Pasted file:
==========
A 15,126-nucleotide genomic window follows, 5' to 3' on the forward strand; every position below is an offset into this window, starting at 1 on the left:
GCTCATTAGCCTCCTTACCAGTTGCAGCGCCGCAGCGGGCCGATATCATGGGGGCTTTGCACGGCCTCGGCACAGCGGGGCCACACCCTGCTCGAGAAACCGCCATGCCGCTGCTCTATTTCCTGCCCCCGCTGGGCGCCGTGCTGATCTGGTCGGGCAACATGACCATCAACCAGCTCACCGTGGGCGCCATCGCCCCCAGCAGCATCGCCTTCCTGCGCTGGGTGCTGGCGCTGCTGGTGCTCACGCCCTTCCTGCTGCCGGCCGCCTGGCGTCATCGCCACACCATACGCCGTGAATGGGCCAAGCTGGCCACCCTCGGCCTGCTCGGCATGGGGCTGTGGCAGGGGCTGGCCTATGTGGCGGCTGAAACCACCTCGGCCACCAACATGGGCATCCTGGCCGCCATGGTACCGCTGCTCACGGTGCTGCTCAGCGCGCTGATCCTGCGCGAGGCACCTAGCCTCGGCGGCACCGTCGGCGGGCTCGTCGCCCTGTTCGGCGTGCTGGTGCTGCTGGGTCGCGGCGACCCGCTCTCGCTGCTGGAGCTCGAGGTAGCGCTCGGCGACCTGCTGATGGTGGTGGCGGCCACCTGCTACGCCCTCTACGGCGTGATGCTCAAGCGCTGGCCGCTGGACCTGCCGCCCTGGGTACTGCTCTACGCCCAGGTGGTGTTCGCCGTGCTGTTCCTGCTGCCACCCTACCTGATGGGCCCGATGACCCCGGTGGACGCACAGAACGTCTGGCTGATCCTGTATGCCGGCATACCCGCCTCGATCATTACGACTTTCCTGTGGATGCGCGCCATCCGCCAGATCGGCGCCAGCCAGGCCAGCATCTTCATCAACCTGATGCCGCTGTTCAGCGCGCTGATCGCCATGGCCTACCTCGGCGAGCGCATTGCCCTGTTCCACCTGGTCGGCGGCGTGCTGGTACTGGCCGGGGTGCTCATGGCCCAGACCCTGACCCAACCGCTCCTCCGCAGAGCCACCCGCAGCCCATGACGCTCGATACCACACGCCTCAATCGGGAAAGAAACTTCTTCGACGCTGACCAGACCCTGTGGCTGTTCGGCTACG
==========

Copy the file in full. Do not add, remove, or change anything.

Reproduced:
A 15,126-nucleotide genomic window follows, 5' to 3' on the forward strand; every position below is an offset into this window, starting at 1 on the left:
GCTCATTAGCCTCCTTACCAGTTGCAGCGCCGCAGCGGGCCGATATCATGGGGGCTTTGCACGGCCTCGGCACAGCGGGGCCACACCCTGCTCGAGAAACCGCCATGCCGCTGCTCTATTTCCTGCCCCCGCTGGGCGCCGTGCTGATCTGGTCGGGCAACATGACCATCAACCAGCTCACCGTGGGCGCCATCGCCCCCAGCAGCATCGCCTTCCTGCGCTGGGTGCTGGCGCTGCTGGTGCTCACGCCCTTCCTGCTGCCGGCCGCCTGGCGTCATCGCCACACCATACGCCGTGAATGGGCCAAGCTGGCCACCCTCGGCCTGCTCGGCATGGGGCTGTGGCAGGGGCTGGCCTATGTGGCGGCTGAAACCACCTCGGCCACCAACATGGGCATCCTGGCCGCCATGGTACCGCTGCTCACGGTGCTGCTCAGCGCGCTGATCCTGCGCGAGGCACCTAGCCTCGGCGGCACCGTCGGCGGGCTCGTCGCCCTGTTCGGCGTGCTGGTGCTGCTGGGTCGCGGCGACCCGCTCTCGCTGCTGGAGCTCGAGGTAGCGCTCGGCGACCTGCTGATGGTGGTGGCGGCCACCTGCTACGCCCTCTACGGCGTGATGCTCAAGCGCTGGCCGCTGGACCTGCCGCCCTGGGTACTGCTCTACGCCCAGGTGGTGTTCGCCGTGCTGTTCCTGCTGCCACCCTACCTGATGGGCCCGATGACCCCGGTGGACGCACAGAACGTCTGGCTGATCCTGTATGCCGGCATACCCGCCTCGATCATTACGACTTTCCTGTGGATGCGCGCCATCCGCCAGATCGGCGCCAGCCAGGCCAGCATCTTCATCAACCTGATGCCGCTGTTCAGCGCGCTGATCGCCATGGCCTACCTCGGCGAGCGCATTGCCCTGTTCCACCTGGTCGGCGGCGTGCTGGTACTGGCCGGGGTGCTCATGGCCCAGACCCTGACCCAACCGCTCCTCCGCAGAGCCACCCGCAGCCCATGACGCTCGATACCACACGCCTCAATCGGGAAAGAAACTTCTTCGACGCTGACCAGACCCTGTGGCTGTTCGGCTACG